The east wall


The north wall


Luis with tape measure indicating 24″ spacing


The west wall

It’s really exciting to see the huge #9 bars (1 1/8” diameter) rising the full height of the basement wall, and giving some sense of the space we’ll have downstairs.

View from the street

After the 6′ of solid poured concrete there’ll be 12″ thick concrete block, then 8″ block- the tapering reflecting the lessening of force from the adjacent grade the higher up you are against it. One of my pet peeves as an architect is the “garage conversion”, which essentially takes the required parking and displaces it to the street. Of course in our hillside areas in Los Angeles, parking here is at even more of a premium than the clotted streets in the flatland. The nuisance of parking becomes a safety issue with illegally parked cars blocking fire routes. The role of an architect importantly extends to favor community needs over the individual, so as much as I’d like to dream about the ways we could use this huge volume (mini b-ball court w/ 8’ hoop is definitely one of them, that may also accommodate parking, but we have been hooping it up at this great hillside court down the block) I don’t want to think too far along those lines.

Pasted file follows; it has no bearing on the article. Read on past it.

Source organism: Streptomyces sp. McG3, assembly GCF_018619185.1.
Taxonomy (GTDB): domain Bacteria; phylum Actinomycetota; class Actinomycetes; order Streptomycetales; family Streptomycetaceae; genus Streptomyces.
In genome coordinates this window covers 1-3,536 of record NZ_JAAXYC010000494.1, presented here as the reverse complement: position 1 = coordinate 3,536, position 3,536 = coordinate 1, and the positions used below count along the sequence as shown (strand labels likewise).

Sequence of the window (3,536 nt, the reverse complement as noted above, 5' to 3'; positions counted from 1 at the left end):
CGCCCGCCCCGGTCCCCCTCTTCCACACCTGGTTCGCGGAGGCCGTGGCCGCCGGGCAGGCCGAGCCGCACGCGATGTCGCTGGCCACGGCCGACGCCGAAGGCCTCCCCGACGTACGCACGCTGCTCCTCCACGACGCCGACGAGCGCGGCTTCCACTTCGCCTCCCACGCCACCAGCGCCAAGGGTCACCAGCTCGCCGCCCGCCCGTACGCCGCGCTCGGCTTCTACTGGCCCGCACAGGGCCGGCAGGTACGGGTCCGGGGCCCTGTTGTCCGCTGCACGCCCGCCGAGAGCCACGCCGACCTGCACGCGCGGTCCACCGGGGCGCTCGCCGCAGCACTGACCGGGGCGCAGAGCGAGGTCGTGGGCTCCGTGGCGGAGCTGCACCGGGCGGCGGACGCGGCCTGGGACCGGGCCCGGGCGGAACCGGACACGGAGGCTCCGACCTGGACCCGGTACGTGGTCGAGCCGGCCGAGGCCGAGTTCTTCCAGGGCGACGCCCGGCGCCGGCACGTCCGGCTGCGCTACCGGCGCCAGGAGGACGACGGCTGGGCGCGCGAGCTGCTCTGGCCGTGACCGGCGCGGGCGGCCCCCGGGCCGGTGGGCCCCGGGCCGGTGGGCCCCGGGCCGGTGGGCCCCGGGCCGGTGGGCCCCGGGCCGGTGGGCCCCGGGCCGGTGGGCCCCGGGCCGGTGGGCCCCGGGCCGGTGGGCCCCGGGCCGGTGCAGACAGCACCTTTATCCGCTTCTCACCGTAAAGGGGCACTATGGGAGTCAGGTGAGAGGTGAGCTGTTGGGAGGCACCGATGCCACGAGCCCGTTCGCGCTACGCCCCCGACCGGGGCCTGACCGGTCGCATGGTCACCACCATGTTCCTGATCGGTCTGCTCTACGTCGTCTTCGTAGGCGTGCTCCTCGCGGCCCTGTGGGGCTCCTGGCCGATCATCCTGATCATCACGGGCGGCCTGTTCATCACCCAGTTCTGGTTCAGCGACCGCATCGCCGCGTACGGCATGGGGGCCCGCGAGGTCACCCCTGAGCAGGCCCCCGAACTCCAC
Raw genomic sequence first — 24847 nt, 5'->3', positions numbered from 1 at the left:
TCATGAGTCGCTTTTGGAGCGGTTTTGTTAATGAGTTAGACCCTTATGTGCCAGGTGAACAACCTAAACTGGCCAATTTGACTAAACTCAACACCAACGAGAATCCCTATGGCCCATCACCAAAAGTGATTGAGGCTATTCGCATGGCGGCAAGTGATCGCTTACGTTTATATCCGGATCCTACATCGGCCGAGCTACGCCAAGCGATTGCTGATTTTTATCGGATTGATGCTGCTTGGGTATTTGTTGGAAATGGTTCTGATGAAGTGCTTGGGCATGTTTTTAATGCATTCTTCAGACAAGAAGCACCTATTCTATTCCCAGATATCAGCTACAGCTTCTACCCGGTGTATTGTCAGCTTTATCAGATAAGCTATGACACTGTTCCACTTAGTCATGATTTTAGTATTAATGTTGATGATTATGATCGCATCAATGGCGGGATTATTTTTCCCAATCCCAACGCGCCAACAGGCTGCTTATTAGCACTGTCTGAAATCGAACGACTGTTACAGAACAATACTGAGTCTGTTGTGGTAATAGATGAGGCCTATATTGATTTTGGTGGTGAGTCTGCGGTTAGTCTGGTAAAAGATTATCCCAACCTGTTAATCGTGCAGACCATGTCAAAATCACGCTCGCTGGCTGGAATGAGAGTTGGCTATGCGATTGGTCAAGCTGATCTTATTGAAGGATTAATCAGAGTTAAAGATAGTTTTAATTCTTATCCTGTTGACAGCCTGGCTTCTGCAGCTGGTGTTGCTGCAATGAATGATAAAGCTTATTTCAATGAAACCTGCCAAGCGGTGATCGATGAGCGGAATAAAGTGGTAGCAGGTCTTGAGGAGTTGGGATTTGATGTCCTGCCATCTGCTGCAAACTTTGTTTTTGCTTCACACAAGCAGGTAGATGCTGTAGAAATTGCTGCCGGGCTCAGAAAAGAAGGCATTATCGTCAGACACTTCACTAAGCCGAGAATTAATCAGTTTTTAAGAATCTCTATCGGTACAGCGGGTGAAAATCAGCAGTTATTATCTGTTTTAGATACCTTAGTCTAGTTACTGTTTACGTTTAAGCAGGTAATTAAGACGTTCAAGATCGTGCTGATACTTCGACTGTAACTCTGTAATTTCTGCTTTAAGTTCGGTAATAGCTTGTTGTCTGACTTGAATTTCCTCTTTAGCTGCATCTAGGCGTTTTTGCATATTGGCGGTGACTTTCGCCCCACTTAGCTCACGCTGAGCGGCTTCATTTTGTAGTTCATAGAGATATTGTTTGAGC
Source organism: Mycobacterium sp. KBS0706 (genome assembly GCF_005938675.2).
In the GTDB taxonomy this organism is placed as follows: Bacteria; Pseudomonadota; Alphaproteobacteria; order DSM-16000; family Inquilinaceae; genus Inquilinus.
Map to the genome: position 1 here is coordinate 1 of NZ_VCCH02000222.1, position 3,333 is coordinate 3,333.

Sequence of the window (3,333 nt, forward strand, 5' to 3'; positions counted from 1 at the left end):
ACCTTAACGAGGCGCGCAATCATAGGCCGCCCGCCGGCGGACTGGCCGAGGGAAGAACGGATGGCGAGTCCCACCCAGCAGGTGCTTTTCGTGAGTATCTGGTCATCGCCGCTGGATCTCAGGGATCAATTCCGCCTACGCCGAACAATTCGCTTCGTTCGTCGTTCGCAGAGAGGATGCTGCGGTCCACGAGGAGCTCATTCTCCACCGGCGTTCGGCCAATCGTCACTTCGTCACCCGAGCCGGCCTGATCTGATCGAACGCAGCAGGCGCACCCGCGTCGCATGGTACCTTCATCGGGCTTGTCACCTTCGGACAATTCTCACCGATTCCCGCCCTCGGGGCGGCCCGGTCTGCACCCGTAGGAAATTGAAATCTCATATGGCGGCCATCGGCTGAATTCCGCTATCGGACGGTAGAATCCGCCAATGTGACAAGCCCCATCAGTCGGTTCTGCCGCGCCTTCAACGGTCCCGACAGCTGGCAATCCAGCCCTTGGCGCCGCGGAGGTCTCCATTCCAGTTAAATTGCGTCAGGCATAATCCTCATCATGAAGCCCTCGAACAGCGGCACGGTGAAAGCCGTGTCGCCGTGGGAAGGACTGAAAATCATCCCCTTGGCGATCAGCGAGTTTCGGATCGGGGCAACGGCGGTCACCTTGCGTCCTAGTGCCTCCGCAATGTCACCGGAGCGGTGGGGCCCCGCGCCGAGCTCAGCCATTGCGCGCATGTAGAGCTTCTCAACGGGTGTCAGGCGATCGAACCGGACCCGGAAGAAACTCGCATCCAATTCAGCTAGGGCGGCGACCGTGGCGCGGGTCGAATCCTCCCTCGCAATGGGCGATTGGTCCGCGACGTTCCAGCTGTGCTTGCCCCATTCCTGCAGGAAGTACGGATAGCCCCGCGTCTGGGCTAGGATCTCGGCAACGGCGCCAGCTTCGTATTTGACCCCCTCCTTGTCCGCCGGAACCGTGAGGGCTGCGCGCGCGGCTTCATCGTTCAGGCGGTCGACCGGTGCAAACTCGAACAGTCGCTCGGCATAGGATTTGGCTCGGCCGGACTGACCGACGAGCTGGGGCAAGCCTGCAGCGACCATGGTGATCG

When the three of us were hanging out on Saturday, deciding whether or not to put some fake cobwebs on the porta-potty, I couldn’t ignore the wobbly nature of the formwork.

The wobbly east wall

The wobbly west wall

I’d made a point of telling Orville (and Howard, the plumber) that the “look” of those side walls wasn’t so important to me (for Orville in terms of the finish of the formwork- I don’t think there’s any point in requiring a special finish as they’ll mostly be covered, with storage, laundry, etc.; and for Howard that it was OK for the cast iron waste pipes to be exposed and strapped to the wall). When I relayed it to my wife she wondered if I hadn’t conveyed a sort free-for-all in terms of their form and I assured her there are fortunately standards that are upheld. Thank goodness for standards, shielding me and my peers from any picayune accusations which without would definitely otherwise stick. As for concrete, it seems to be in the 3/8” per 10’ measurement. Each trade has their own guage, but somewhere within the 1/4” per 8′ seems to be relatively consistent. The importance here, beyond just a sense of correctness that the plumb, straight and level tends to bring (and thus why i think beyond genealogy I’m into that sort of clarity masonry brings), is that we have a corrugated metal siding which will eventually overlap this surface, and the panels are 2’ wide or so, but wouldn’t easily bend around a heaping and heaving surface.